The Battle of Mers-el-Kébir was a British naval bombardment of the French Navy on 3 July 1940. It was part of "Operation Catapult" designed to safeguard Britain's maritime interests after the fall of France to the Axis powers in World War II. The combined air-and-sea attack was conducted by the Royal Navy in response to the Franco-German armistice of 22 June, which had seen Britain's sole continental ally replaced by the collaborationist, pro-Nazi Vichy government.

The new Vichy government had inherited a considerable naval force, including seven battleships. Admiral François Darlan, Chief of Staff of the French Navy, had promised that the French fleet would remain under French control but, since Vichy was seen by the British as a mere puppet state of the Nazi regime, there was serious fear that the French would surrender the ships to the Kriegsmarine (the navy of Nazi Germany), an outcome which would confer a major Axis advantage in the Battle of the Atlantic. So, despite Darlan's promises, Winston Churchill and the war cabinet determined that the fleet was too dangerous to remain intact.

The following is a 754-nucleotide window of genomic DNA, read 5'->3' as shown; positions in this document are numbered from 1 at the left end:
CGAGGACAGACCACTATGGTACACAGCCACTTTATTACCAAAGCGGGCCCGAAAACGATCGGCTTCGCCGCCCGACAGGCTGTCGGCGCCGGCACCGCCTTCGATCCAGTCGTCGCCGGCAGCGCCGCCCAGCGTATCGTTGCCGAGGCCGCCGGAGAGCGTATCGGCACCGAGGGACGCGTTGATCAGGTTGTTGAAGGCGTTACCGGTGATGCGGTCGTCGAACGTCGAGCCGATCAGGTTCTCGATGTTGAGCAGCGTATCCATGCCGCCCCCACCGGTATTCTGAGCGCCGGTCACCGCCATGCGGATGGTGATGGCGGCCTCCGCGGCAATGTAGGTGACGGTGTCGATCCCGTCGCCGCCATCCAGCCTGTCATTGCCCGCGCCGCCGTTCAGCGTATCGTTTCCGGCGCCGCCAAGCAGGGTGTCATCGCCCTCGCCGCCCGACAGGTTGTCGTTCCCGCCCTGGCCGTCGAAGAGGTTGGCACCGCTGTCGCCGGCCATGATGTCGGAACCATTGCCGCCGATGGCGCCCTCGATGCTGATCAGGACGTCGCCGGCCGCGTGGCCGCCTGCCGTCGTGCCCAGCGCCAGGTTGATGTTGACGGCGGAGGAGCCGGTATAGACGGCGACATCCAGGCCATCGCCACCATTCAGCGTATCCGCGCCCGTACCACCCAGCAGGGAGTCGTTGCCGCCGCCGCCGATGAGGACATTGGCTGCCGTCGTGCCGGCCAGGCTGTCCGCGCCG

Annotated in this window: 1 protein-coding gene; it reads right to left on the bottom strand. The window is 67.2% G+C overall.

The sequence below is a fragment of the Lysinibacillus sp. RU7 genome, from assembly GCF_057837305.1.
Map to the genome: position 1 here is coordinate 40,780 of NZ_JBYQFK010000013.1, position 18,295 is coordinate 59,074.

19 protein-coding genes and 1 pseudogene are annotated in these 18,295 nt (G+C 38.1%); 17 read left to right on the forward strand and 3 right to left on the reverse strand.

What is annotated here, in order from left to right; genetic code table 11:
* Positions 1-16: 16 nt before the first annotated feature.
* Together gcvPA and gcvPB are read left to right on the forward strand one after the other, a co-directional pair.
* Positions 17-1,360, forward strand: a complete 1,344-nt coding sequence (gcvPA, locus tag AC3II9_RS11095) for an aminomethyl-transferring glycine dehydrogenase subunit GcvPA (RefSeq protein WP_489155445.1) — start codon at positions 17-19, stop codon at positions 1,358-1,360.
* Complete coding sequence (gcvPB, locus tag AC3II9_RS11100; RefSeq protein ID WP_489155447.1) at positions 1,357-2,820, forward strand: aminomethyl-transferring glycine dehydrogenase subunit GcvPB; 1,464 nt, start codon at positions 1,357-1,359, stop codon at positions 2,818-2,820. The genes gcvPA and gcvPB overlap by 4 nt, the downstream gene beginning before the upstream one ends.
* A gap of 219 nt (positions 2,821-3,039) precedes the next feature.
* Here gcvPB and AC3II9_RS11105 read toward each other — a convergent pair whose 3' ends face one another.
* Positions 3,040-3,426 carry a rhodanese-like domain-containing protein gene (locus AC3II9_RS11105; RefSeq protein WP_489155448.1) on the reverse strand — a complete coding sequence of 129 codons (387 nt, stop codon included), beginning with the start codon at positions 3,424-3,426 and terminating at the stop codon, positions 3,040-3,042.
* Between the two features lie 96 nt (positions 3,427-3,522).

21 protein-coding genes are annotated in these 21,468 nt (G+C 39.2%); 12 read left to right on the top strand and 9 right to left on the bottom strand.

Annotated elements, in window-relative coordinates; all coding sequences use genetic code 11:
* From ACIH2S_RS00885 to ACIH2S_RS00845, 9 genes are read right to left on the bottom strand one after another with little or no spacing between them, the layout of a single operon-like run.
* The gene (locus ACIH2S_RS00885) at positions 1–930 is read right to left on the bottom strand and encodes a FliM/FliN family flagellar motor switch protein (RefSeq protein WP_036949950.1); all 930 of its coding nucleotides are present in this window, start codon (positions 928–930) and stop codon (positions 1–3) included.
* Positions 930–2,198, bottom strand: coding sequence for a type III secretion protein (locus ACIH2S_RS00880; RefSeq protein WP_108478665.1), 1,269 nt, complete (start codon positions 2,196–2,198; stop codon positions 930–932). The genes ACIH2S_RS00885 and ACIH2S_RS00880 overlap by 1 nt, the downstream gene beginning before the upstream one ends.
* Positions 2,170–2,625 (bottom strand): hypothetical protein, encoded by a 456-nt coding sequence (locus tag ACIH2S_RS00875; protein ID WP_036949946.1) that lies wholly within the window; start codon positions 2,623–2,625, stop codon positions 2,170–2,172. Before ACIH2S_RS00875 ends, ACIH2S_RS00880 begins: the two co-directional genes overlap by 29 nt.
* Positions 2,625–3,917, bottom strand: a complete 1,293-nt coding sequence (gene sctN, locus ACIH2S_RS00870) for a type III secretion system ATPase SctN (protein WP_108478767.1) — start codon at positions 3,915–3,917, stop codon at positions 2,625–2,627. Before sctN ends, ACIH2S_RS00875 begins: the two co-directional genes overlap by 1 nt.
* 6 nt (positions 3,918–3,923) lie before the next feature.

The raid resulted in the deaths of 1,297 French servicemen, the destruction of the battleship Bretagne and the damaging of five other ships.

In retaliation for the attack at Mers-el-Kébir, French aircraft raided Gibraltar on 18 July 1940.

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